Disaster Recovery: Compliance with SEC Guidelines

Nothing is as potentially disastrous as having no plan to shield your business from an unexpected emergency. A plan to safeguard business data is critical, and readily available through backup, storage and some advance planning for quick recovery after a calamity, whether natural or manmade. The blood, sweat and tears that go into establishing a business could be in vain if that business lacks a plan for disaster recovery.

Monitor and Safeguard Data in Case of Emergency:  As a starting point, every business needs sufficient infrastructure to remain running in the face of disaster. Enterprises can find safety in data centers, most of which are subject to the rules of the Securities and Exchange Commission (SEC). These rules exist to protect those industries that are subject to strict regulatory compliance, such as medical, dental, financial and investment firms.  But compliance isn’t the only reason to protect your data: market and consumer research have become essential to conducting business. Storing your research results and consumer information securely helps ensure minimal disruption if there’s a catastrophe.

Secure Personal, Business and Professional Information:  Steady enhancements in computing devices over time meant greater in-house storage capacity. But as data collection has grown on a massive scale, internal servers have given way to data centers and cloud computing. While this has been a godsend for businesses, which can now store enormous amounts of data and access it from anywhere, the cloud is also less than secure at this point, exposing information to cyber thefts and threats.  As reports of cyber thefts multiply, IT security should be a top priority. Recent hacks of celebrity information demonstrate the necessity of strong passwords to protect private data – it seems simple, but they’re still your best bet against attack. Accounts with weak and obvious passwords are at much greater risk of being breached. Beyond passwords, however, your firm should consult with experts to take a serious look at whether your cyber security practices are up to date.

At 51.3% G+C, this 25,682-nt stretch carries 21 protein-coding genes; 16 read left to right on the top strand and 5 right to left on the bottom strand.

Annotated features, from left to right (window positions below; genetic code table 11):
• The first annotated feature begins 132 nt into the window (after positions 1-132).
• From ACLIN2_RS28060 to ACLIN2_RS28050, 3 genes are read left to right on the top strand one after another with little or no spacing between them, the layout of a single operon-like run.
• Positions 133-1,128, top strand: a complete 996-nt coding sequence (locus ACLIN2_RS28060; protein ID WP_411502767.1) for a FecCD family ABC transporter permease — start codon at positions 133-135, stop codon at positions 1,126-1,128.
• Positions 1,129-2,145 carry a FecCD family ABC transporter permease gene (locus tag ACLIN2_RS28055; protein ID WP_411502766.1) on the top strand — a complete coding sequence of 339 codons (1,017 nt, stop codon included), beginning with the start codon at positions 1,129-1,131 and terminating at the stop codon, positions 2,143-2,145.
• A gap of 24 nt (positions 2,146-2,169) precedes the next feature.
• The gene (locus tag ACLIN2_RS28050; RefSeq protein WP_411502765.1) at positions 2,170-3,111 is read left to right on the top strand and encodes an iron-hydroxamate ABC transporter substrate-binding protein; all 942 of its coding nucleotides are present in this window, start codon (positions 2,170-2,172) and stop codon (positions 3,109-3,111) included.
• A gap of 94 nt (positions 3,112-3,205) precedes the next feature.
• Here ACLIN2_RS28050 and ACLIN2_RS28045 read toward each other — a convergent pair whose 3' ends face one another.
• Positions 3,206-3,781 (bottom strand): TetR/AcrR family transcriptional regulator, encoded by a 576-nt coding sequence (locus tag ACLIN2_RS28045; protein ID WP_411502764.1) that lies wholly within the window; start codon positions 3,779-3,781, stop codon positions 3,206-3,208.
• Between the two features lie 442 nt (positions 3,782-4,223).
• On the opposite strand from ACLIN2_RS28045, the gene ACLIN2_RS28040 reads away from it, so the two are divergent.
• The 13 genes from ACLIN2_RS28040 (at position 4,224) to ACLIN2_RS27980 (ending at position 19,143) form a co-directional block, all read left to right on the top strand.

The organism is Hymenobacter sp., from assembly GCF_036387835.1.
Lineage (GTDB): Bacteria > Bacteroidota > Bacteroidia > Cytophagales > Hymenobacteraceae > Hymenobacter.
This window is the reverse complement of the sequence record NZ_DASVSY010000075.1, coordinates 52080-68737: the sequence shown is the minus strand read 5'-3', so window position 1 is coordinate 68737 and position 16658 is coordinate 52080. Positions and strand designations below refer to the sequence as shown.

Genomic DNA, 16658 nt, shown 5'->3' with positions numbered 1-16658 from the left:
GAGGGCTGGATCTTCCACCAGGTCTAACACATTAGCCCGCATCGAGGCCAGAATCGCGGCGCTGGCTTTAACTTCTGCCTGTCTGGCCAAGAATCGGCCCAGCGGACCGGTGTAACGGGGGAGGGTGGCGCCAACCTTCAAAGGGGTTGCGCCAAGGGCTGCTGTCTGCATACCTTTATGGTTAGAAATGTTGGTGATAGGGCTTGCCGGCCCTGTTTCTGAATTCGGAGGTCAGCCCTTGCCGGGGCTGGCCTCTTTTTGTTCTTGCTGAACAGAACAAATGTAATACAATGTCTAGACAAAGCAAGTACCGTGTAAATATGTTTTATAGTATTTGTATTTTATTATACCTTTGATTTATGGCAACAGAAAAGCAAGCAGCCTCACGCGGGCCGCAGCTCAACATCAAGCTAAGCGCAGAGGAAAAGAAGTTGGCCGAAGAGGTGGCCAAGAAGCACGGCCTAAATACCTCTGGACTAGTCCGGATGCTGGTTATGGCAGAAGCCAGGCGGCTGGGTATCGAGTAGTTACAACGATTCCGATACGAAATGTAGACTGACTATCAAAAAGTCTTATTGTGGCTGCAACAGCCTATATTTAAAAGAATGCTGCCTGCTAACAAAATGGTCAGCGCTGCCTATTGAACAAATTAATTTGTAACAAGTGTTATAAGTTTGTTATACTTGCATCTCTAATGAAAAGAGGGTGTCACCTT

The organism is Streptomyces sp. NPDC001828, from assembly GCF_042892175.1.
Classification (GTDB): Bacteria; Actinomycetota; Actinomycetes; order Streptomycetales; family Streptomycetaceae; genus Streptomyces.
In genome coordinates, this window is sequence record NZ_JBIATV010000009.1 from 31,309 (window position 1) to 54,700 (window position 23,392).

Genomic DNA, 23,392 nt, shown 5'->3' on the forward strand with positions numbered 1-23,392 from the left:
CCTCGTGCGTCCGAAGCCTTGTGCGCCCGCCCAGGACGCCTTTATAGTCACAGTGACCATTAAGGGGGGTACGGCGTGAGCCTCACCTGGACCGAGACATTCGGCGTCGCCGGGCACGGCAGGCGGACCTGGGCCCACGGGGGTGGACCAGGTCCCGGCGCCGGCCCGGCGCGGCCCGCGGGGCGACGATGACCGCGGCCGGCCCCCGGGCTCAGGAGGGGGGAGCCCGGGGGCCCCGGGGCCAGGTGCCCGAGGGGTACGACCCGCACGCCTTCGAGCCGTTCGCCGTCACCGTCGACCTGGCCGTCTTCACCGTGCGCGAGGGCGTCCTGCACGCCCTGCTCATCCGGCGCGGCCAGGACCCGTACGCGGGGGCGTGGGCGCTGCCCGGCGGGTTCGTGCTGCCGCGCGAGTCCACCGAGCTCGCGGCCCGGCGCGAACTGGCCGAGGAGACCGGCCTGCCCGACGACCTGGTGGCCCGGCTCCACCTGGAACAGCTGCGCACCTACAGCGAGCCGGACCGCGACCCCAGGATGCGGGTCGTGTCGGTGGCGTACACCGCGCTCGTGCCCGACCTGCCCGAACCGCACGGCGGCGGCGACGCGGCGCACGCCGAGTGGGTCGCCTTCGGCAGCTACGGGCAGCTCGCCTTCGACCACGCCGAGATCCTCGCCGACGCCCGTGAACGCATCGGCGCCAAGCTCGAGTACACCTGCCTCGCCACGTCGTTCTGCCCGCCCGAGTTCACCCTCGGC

Mission Possible:  HIPAA laws, SEC regulations and updates make it clear that understanding cloud technology is more important than ever – if only in the sense that businesses that use it must constantly assess whether they are applying best practices. Most business owners aren’t IT experts, however – they’re business people.

Tending to business is a better use of their valuable time.  Use of managed service providers has become a popular alternative. The providers do the research and make sure their data centers are compliant and secure. In order to protect data in the cloud, both from natural disasters and human threats, the latest in cyber security and backup is absolutely necessary.

It’s not only a matter of compliance – having a solid business continuity plan is the only way to mitigate the losses your company will suffer when disaster strikes. Is your BCP up to par?

Carlos Coutin is Financial Services Technology Strategist at Envision Consulting, He is passionate about RIAs and entrepreneurship, something that led him in his quest to advice people like him, who want to make the best possible tech decisions without stress and with intelligence. Visit his website at www.envision-consulting.com. You can email Carlos at: ccoutin@envision-consulting.com and follow him on Twitter @carlos_coutin.

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